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    you mentioned a temp table, which would've been my first approach

    produce a temp table which concatenates the points in sequence

    whoops, what sequence???

    i'm afraid you're in it up to your ears, my friend

    the data for these two patterns is identical --

    patternid points
    1 a
    1 b
    1 c
    2 a
    2 c
    2 b

    that's because, as brett will confirm, the physical order of data in a database has no meaning
    rudy.ca | @rudydotca
    Buy my SitePoint book: Simply SQL

  3. #3
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    Here you are; thanks for reply.
    For Business logic, the data for these two patterns is NOT identical.
    pattern 1 has A->B->C
    Pattern 2 has A->C->B
    so i need a way that when i group the rows on pattern, i get a unique value depending upon the sequence.
    concatenating in a temp table is very overwhelming; wonder what, i have to do this for over 50,000 records to compare a patternid's sequence.
    Cheers!





    !Direction is More Important than Speed!

    http://talatnauman.blogspot.com/

  4. #4
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    Quote Originally Posted by r937
    that's because, as brett will confirm, the physical order of data in a database has no meaning
    This is the most important sentence in r937's reply! Logically you may have different patterns, technically, the way you have implemented it, you have not.

    Your CURSOR-solution may seem to work but there is absolutly no guarantee the result will always be in the same order. The only way to get guarantees is to use ORDER BY but you don't have column that you can use for ordering (within a paternid).

    The best way is to make a third column in which the order is defined. I think this will also make it easier to make the query you want.

  5. #5
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    Hi.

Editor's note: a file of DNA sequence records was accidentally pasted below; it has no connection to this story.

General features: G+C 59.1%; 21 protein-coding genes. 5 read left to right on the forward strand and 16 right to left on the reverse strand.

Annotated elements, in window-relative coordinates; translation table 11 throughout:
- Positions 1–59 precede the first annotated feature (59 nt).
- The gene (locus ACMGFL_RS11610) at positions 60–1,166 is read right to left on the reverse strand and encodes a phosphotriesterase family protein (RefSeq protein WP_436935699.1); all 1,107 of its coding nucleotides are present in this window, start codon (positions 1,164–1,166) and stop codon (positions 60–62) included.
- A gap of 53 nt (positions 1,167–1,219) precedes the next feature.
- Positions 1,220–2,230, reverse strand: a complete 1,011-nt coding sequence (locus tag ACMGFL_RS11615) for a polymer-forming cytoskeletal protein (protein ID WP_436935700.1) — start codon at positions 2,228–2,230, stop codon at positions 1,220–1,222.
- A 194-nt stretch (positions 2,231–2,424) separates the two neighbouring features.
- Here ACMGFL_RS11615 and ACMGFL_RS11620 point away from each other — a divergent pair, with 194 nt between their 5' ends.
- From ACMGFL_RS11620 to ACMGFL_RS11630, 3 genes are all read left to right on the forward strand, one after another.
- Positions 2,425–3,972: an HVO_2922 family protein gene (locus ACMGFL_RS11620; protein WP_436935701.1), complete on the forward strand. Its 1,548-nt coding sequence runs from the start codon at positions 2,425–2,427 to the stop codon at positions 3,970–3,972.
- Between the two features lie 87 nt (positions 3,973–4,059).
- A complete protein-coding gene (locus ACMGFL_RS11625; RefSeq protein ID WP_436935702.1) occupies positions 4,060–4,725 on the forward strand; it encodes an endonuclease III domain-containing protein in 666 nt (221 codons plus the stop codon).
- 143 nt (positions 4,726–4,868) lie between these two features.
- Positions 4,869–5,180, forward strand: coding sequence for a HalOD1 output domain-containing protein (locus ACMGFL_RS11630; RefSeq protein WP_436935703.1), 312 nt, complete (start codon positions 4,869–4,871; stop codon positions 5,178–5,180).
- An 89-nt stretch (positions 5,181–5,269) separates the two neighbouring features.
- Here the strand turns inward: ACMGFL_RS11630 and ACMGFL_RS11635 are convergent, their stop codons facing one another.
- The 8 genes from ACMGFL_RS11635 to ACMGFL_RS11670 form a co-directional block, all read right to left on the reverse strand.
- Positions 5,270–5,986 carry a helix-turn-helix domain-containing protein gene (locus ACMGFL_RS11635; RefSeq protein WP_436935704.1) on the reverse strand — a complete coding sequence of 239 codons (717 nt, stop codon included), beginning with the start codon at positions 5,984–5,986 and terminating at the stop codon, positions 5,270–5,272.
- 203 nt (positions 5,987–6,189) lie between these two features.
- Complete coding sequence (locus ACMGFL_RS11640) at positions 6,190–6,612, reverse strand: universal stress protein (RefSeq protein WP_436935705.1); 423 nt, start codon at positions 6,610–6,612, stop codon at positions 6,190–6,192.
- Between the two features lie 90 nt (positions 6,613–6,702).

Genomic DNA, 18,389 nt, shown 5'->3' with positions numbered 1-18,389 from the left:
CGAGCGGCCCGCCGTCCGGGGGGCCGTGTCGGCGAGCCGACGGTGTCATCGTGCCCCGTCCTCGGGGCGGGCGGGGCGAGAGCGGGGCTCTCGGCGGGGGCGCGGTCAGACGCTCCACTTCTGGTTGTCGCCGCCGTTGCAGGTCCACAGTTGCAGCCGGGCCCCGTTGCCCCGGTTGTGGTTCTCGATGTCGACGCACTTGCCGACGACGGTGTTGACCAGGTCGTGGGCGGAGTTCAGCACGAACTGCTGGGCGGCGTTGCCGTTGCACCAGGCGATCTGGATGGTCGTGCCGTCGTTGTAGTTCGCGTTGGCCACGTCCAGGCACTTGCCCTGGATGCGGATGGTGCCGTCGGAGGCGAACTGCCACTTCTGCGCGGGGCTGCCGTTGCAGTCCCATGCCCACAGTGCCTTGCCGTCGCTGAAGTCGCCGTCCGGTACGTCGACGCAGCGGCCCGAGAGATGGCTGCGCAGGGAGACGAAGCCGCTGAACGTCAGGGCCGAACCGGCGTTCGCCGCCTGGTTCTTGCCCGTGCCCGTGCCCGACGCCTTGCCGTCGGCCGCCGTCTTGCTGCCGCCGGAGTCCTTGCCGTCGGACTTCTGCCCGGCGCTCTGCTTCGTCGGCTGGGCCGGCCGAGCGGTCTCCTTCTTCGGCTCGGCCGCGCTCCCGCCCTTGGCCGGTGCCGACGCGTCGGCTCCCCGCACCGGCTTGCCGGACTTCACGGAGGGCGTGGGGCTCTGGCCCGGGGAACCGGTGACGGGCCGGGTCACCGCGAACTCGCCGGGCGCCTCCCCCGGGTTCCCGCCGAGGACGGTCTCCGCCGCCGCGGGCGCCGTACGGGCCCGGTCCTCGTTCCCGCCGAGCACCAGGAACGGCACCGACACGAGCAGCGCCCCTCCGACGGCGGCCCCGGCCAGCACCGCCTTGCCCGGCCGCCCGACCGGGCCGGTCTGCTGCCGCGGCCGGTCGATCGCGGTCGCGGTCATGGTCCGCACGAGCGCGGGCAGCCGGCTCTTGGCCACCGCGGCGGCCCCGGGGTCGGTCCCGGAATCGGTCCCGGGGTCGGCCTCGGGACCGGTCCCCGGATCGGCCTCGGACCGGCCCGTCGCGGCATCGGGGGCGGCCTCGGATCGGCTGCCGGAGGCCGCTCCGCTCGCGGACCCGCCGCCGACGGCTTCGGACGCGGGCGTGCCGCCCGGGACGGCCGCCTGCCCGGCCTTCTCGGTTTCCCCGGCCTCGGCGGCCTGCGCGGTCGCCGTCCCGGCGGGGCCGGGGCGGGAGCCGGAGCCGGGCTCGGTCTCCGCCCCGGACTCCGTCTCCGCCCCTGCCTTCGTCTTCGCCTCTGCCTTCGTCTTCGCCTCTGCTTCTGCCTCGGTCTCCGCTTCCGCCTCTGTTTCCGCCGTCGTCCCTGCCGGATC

Patternid+points is a clusteredindex, so order is defined when data gets inserted.
    Again, the concern was that this approach is taking too much time; this comparison is required many times and loading these all data to temptable to get concatenation is weird.
    Cheers!





    !Direction is More Important than Speed!

    http://talatnauman.blogspot.com/

  6. #6
    Join Date
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    Location
    Netherlands
    Posts
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    Quote Originally Posted by thebeginner
    Patternid+points is a clusteredindex, so order is defined when data gets inserted.
    The clustered index is to help SQL Server look up the required rows not to sort the output for you. The order in which the data is returned is not guaranteed if you don't use an ORDER BY (although in some case a GROUP BY will also always give the same order)!

    One possibility when the order is changed is when another process is already getting the required data. "Your" process will hook-up to the point the other process is busy, thus getting the last half of the data first. When they're finished your process will get the remaining first half (I think this is the round-robin method). You will get the data in the order it is read. And this is by no means the only way your order can get jumbled.